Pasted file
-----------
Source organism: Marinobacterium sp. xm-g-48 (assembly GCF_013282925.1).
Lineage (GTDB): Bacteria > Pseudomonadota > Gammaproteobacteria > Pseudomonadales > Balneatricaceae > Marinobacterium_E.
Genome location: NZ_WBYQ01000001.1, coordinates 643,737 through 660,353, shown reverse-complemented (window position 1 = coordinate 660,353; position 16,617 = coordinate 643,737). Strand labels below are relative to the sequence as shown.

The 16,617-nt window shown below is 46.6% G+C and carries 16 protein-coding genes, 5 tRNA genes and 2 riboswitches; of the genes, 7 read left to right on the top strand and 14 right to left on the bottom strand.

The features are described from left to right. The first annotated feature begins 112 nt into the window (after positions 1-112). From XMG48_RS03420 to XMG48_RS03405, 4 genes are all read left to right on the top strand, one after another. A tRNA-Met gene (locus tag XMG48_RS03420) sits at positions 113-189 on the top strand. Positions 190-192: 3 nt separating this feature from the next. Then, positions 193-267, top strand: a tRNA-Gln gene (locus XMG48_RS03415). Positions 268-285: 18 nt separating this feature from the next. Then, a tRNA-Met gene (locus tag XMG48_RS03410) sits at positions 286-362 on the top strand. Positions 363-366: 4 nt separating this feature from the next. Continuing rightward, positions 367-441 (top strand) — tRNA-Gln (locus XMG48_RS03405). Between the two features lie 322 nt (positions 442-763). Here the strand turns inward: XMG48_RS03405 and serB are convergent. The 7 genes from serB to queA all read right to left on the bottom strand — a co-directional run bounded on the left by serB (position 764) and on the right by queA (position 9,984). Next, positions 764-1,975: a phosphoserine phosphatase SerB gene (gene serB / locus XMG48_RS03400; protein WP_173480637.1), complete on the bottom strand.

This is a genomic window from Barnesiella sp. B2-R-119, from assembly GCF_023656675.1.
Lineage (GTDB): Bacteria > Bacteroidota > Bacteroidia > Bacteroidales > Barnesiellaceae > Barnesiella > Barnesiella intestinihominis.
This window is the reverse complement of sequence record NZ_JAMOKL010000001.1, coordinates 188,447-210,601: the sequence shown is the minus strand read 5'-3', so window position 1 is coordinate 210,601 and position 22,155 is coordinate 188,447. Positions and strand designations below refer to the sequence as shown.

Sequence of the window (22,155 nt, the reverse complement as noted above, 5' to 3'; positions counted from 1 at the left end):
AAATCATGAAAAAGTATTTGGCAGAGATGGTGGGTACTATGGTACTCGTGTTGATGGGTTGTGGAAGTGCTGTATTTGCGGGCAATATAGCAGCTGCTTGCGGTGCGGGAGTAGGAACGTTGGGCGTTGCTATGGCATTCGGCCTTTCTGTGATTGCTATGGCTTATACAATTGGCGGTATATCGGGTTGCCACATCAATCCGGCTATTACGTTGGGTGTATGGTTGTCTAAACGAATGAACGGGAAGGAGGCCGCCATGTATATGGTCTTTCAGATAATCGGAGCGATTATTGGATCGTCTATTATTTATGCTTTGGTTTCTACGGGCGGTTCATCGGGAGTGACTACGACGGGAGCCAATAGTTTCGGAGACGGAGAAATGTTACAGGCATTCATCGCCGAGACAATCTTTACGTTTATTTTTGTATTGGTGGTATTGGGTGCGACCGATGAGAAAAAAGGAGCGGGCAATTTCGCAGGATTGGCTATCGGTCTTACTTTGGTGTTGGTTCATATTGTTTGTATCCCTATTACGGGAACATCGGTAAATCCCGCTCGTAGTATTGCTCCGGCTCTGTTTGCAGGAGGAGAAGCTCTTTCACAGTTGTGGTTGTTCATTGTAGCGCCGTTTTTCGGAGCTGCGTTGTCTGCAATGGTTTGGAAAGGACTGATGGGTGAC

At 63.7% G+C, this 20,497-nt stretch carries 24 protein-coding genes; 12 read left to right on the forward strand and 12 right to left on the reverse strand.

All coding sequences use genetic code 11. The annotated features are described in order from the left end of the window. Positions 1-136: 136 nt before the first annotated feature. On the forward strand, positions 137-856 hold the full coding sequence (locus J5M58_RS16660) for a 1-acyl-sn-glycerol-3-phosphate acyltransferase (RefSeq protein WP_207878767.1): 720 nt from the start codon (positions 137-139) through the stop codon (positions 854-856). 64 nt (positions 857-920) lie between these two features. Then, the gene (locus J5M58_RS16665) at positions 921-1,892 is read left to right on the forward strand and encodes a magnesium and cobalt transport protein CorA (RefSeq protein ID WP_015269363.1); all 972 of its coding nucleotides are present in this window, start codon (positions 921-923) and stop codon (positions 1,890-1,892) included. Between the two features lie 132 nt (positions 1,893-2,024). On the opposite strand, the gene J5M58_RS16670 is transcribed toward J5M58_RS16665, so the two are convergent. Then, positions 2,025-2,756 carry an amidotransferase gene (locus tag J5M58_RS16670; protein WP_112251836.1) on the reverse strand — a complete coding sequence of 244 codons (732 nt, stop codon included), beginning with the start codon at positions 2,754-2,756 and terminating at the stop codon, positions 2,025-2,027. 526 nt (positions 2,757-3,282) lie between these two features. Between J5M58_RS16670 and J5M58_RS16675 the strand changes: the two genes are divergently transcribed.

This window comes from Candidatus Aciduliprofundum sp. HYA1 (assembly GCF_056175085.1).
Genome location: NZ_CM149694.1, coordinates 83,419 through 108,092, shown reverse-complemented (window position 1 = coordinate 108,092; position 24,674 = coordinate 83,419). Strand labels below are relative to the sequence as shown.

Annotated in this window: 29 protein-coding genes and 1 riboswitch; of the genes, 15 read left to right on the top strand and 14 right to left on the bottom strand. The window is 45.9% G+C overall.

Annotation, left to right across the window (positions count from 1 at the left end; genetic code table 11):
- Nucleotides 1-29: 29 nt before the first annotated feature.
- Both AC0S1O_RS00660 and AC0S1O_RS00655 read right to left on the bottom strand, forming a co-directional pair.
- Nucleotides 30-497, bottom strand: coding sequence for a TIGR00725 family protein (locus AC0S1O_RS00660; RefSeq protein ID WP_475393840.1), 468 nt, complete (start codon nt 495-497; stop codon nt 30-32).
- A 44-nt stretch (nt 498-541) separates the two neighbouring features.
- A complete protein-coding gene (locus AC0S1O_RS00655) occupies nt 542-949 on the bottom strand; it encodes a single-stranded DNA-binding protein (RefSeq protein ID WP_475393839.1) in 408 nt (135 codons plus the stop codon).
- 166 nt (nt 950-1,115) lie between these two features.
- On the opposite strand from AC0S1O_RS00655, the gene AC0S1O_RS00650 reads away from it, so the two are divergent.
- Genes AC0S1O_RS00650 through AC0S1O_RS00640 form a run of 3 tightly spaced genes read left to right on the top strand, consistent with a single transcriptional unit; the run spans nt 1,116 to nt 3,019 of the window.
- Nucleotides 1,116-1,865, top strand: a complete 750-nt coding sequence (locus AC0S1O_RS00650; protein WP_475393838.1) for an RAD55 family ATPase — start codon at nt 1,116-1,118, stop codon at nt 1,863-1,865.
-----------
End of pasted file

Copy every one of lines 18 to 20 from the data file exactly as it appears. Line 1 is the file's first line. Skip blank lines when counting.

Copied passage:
- Both AC0S1O_RS00660 and AC0S1O_RS00655 read right to left on the bottom strand, forming a co-directional pair.
- Nucleotides 30-497, bottom strand: coding sequence for a TIGR00725 family protein (locus AC0S1O_RS00660; RefSeq protein ID WP_475393840.1), 468 nt, complete (start codon nt 495-497; stop codon nt 30-32).
- A 44-nt stretch (nt 498-541) separates the two neighbouring features.